A Question of Character

(Critical Survey of Contemporary Fiction)

In A QUESTION OF CHARACTER, Thomas C. Reeves has written a major new life of John F. Kennedy. In it he challenges the glittering image of the Kennedy presidency as a latter-day Camelot ruled by a knightly hero. Reeves argues that Kennedy lacked the qualities of temperance, compassion, and integrity Americans rightly expect from their president.

Reeves traces John F. Kennedy’s failing to the frustrations of his father. Joseph Kennedy bitterly resented the social snubs he endured growing up in Boston because he was Irish American and a Catholic. He determined to have his revenge by rising as far as he could in American society. A brilliant businessman, Joseph Kennedy accumulated an immense fortune, which he used to buy political influence. When a dispute over foreign policy with President Franklin Roosevelt dashed his own hopes for high office, Kennedy shifted his ambitions to the careers of his sons. The death of an older brother left John Kennedy heir to his father’s dreams.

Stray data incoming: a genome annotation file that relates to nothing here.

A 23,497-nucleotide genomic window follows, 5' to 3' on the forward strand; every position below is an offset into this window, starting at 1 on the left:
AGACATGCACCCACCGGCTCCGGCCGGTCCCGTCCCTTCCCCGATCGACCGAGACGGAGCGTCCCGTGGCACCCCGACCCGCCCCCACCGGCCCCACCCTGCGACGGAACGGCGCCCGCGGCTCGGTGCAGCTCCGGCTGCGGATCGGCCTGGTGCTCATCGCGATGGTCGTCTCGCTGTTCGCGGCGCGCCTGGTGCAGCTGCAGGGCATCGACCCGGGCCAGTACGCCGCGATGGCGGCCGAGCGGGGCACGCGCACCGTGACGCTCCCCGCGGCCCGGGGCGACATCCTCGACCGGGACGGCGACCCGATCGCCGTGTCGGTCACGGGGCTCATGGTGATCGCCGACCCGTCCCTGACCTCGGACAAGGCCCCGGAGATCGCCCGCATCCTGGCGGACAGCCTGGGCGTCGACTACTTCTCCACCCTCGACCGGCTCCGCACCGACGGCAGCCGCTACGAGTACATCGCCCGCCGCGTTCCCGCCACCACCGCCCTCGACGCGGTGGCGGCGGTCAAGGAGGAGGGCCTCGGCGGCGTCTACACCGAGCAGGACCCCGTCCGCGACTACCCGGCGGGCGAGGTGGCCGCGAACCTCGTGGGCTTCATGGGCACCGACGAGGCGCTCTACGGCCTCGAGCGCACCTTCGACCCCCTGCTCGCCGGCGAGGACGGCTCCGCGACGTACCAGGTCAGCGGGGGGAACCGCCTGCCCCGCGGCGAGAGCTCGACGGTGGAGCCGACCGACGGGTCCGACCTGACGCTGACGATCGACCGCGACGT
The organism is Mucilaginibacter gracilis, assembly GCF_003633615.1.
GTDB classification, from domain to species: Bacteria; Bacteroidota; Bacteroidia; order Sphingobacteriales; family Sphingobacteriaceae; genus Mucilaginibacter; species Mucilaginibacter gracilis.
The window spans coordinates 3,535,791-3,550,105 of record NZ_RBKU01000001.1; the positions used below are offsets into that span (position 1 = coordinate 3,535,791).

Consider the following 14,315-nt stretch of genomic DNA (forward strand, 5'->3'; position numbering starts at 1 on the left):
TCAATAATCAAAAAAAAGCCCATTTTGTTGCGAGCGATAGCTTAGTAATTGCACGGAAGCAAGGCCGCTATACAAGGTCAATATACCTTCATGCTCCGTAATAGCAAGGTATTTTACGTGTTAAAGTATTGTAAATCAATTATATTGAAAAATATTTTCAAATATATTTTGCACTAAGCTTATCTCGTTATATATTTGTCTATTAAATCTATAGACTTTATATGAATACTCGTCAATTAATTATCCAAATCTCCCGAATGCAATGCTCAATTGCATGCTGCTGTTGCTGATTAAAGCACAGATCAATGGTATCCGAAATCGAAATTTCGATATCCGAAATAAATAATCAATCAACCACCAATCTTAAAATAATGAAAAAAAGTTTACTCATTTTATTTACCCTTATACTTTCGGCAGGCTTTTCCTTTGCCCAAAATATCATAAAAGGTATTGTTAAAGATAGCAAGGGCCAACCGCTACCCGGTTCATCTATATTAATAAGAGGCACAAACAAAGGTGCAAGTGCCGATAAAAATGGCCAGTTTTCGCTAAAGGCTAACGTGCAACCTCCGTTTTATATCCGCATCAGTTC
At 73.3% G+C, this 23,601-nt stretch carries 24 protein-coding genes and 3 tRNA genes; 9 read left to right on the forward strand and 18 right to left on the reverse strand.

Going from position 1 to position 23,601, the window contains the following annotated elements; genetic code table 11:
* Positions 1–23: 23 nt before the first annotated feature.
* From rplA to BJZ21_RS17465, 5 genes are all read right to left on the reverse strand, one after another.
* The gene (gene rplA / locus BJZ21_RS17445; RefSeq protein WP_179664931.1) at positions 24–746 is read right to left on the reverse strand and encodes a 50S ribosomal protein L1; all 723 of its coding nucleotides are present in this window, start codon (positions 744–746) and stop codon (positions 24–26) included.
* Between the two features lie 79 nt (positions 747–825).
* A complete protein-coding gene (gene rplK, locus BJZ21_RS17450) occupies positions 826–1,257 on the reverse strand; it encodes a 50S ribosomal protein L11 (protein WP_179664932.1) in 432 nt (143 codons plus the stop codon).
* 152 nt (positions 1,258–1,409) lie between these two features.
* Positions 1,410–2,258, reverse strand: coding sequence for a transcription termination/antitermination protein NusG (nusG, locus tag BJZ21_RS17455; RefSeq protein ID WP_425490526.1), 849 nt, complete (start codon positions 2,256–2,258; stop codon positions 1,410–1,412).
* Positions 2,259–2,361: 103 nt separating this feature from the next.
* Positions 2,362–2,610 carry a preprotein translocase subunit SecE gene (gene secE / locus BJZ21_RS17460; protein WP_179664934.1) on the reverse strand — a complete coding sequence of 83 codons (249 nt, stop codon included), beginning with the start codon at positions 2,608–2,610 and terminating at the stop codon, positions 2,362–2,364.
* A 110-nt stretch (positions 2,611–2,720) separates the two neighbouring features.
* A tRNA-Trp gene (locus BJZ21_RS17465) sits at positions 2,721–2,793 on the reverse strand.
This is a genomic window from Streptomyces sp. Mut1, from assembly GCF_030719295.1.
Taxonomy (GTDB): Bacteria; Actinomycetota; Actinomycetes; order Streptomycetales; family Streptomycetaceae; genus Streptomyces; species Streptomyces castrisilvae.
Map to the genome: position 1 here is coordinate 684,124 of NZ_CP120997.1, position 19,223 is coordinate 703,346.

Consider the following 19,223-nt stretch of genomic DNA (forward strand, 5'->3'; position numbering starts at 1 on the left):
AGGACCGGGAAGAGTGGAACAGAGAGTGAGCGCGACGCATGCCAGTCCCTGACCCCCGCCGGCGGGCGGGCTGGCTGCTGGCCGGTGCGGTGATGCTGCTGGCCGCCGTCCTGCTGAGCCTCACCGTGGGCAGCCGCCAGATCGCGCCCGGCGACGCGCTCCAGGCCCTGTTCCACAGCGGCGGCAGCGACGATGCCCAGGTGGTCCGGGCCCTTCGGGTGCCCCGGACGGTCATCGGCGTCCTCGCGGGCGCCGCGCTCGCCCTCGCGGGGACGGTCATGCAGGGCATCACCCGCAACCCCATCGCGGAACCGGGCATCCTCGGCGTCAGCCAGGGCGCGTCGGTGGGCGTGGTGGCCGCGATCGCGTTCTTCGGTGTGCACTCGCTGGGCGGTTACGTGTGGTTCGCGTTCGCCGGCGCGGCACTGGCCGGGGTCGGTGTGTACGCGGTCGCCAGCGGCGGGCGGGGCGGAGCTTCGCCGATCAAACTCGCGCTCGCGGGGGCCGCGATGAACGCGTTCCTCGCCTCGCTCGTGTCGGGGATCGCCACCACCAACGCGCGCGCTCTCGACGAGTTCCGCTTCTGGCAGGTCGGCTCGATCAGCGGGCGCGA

Joseph Kennedy taught his sons that winning justified any means. He also set a pernicious example through his flagrant adulteries. His father’s son, John Kennedy acquiesced in Joseph Kennedy’s manipulation of his political career, even accepting credit for books written largely by others. He also became a compulsive womanizer. John Kennedy’s affairs continued after his marriage and election to the presidency. Particularly reckless liaisons with Marilyn Monroe and a mafia moll might have made him vulnerable to blackmailers. While Kennedy enjoyed some successes as president and inspired millions with his dynamic style of leadership, Reeves argues that Kennedy’s amoral approach to governance led to problems. Kennedy authorized illegal actions, such as the hiring of mafia killers to assassinate Cuban dictator Fidel Castro. His aggressiveness in Southeast Asia helped mire America in a disastrous war. Reeve’s book is a sobering study which challenges Americans to look beyond the glamour of modern politics.

Sources for Further Study

American Heritage. XLII, October, 1991, p. 12.

Business Week. June 17, 1991, p. 12.

Chicago Tribune. August 18, 1991, XIV, p. 4.

The Christian Century. CVIII, June 26, 1991, p. 661.

The Economist. CCCXX, August 3, 1991, p. 80.

Human Events. LI, June 8, 1991, p. 4.

Los Angeles Times Book Review. June 23, 1991, p. 1.

The New York Times Book Review. XCVI, June 2, 1991, p. 14.

Publishers Weekly. CCXXXVIII, April 5, 1991, p. 126.

The Times Literary Supplement. July 19, 1991, p. 9.

The Washington Post Book World. XXI, May 26, 1991, p. 3.